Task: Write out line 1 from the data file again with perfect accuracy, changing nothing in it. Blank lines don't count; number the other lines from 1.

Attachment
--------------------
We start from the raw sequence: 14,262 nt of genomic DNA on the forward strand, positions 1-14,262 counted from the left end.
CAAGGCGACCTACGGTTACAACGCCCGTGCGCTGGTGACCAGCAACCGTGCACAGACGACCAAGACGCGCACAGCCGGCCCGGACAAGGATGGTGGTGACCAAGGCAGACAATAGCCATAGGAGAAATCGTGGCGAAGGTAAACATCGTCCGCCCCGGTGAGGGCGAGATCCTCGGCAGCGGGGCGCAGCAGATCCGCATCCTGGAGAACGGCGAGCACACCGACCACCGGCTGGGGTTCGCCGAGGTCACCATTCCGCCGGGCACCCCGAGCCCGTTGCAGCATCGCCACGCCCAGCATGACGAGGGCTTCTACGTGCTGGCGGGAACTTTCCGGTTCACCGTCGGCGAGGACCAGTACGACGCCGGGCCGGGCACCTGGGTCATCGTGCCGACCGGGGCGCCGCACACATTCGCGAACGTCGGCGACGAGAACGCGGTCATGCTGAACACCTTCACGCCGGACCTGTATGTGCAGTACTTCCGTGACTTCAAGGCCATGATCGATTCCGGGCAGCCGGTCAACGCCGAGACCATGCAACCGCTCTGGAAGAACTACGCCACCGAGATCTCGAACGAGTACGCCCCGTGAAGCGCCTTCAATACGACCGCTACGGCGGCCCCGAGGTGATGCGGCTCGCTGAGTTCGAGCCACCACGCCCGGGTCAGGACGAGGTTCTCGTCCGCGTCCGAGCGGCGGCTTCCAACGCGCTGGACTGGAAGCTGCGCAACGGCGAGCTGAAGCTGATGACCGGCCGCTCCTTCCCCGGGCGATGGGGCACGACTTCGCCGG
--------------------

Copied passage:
We start from the raw sequence: 14,262 nt of genomic DNA on the forward strand, positions 1-14,262 counted from the left end.